by Joe Shea
American Reporter Correspondent
November 8, 2006
13TH DISTRICT BATTLE ROYALE ISN'T OVER YET
SARASOTA, Fla., Nov. 8, 2006, 3:49 a.m. -- Florida has done it again. A tight and very costly Congressional race has gone into extra innings over votes that were cast on electronic machines without a paper trail.
The nation's most expensive Congressional race produced a dead-heat margin of 368 votes shortly after midnight Tuesday, but the nightmare scenario of counting errors and voting machine glitches that marred the 2000 election reared its ugly head again - this time due to electronic voting machines that lack the vaunted "paper trail" of most Florida counties.
And a veteran of that three-week war, election attorney Kendall Coffey of Miami, is suddenly thrust into the spotlight again as he heads into a morning - and likely several more days - of what seems certain to be a contested election.
"A lot of votes disappeared somehow," said Coffey, a Jennings attorney who fought for Al Gore in the 2000 campaign, told reporters. "We're very troubled about it."
And ironically, it's not just for any seat, but the 13th District abandoned by Rep. Katherine Harris in a hopeless, costly run for U.S. Senate. In a supreme irony - or a curse rising from the "hanging chads" of six years ago - Harris was the Bush Administration ally who as Fla. secretary of state who certified President George W. Bush as the winner by 537 votes in 2000. Mr. Bush came to Sarasota to stump for Buchanan just two weeks ago, and Vice President Dick Cheney, First Lady Laura Bush and former New York mayor Rudy Giuliani came here to raise money for him.
After the polls closed, a battle royale unfolded as numbers-crunchers saw Democratic moderate Christine Jennings of Sarasota come from far behind - first erasing the eight-point lead Buchanan held after 37 percent of the vote was tallied to narrow the gap to four points, and then two points with just 18 precincts unreported. Then, Sarasota Herald-Tribune political reporter Jeremy Wallace dropped a bombshell. He told an anchorman for SNN, the tiny ABC affiliate and Herald-Tribune partner here that some 70,000 votes - not just a few thousand, as first thought - remained uncounted. The first explanation: they were absentee ballots and the results of two weeks of early voting.
But that explanation didn't wash, at least not at Jennings' noisy, crowded victory party at Michael's on East, where supporters were treated to a full repast and free drinks as the votes trickled in. Absentee ballots are normally counted first, and the local Supervisor of Elections, Kathy Dent - fighting off a ballot measure called SAFE that would require paper trails for Sarasota County's electronic-only machines - had announced that counting of early voting ballots began on Friday, Nov. 3. And a caller to WWPR's "It's Your Gavel" political talk show on Tuesday complained that Buchanan people got wind of the early results.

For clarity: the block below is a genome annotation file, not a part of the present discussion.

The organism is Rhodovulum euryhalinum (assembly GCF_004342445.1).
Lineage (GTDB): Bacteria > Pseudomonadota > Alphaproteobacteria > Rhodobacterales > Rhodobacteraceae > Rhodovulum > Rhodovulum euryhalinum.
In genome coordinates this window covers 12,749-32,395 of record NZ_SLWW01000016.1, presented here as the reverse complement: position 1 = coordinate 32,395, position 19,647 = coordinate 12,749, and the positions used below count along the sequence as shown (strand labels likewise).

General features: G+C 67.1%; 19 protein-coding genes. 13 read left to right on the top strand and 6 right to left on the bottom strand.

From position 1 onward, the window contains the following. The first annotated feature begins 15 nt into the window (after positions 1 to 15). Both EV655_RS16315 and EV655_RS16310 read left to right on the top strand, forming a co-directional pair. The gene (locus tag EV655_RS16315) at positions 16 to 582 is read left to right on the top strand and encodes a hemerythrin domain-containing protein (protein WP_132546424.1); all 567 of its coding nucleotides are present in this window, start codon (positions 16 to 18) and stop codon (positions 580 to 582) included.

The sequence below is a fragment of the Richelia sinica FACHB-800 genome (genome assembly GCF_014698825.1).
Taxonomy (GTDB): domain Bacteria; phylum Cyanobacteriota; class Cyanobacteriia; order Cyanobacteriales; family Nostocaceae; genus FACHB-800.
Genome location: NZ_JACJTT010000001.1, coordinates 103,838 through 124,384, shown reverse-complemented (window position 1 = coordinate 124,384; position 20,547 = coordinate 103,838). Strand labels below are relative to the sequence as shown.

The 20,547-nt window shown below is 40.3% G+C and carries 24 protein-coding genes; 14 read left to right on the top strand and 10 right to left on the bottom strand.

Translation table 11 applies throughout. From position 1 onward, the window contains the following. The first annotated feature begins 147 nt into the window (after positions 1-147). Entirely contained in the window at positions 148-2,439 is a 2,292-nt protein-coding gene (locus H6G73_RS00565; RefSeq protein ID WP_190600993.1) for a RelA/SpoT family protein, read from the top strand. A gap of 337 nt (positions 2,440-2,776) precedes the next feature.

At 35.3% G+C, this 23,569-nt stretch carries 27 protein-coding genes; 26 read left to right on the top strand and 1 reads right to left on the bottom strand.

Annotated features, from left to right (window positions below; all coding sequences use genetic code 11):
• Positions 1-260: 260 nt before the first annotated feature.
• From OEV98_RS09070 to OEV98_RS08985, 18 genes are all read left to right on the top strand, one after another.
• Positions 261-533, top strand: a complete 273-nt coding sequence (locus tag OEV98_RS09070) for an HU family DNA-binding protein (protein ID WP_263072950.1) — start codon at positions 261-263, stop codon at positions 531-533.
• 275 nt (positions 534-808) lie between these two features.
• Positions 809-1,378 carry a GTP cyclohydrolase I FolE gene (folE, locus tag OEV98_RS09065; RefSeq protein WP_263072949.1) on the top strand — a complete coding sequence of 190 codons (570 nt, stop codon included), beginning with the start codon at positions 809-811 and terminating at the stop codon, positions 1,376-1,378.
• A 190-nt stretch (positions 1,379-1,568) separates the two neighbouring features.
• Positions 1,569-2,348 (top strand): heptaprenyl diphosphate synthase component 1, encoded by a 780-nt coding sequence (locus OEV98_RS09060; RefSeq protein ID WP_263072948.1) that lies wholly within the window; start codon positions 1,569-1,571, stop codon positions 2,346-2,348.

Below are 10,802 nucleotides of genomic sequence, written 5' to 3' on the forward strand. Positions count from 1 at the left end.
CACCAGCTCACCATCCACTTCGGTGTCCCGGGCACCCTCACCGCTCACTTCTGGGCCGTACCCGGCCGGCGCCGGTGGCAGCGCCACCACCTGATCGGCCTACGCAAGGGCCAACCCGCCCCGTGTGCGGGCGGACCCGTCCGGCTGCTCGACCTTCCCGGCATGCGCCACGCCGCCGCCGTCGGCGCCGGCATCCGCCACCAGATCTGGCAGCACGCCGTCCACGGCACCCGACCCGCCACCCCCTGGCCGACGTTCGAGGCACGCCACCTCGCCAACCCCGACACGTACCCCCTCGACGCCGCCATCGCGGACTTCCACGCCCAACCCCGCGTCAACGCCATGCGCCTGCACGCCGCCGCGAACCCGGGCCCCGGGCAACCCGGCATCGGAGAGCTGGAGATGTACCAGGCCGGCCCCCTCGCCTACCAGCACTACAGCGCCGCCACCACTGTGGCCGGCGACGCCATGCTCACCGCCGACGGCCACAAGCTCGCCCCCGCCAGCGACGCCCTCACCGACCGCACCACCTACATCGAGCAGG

So did all those ballots go uncounted until Tuesday? As Wallace explained, the discrepancy was in the difference between the number of votes counted in 2002 and those counted last night, after four years of soaring population growth.
Before that question was answered, the SNN anchor announced that the number of uncounted votes dropped from 70,000 to 53,000. All those votes were from Sarasota County, which the SNN team said earlier had gone for Jennings. With less than 4,000 votes from all four counties of the district separating her from Vern Buchanan, a Republican millionaire with a complicated history of big financial deals gone wrong, the outstanding votes could mean victory for Jennings if they broke the same way as the Nov. 7 voting. For Buchanan, in his first political contest - he's spent some $6 million of his estimated $50 million fortune - the count must have been excruciating.
Jennings took the stage before a bevy of cameras a little before midnight. In what sounded like a lingering echo from 2000, she told supporters "every vote must be counted." Obviously, something was up, but few knew what. Many supporters headed home.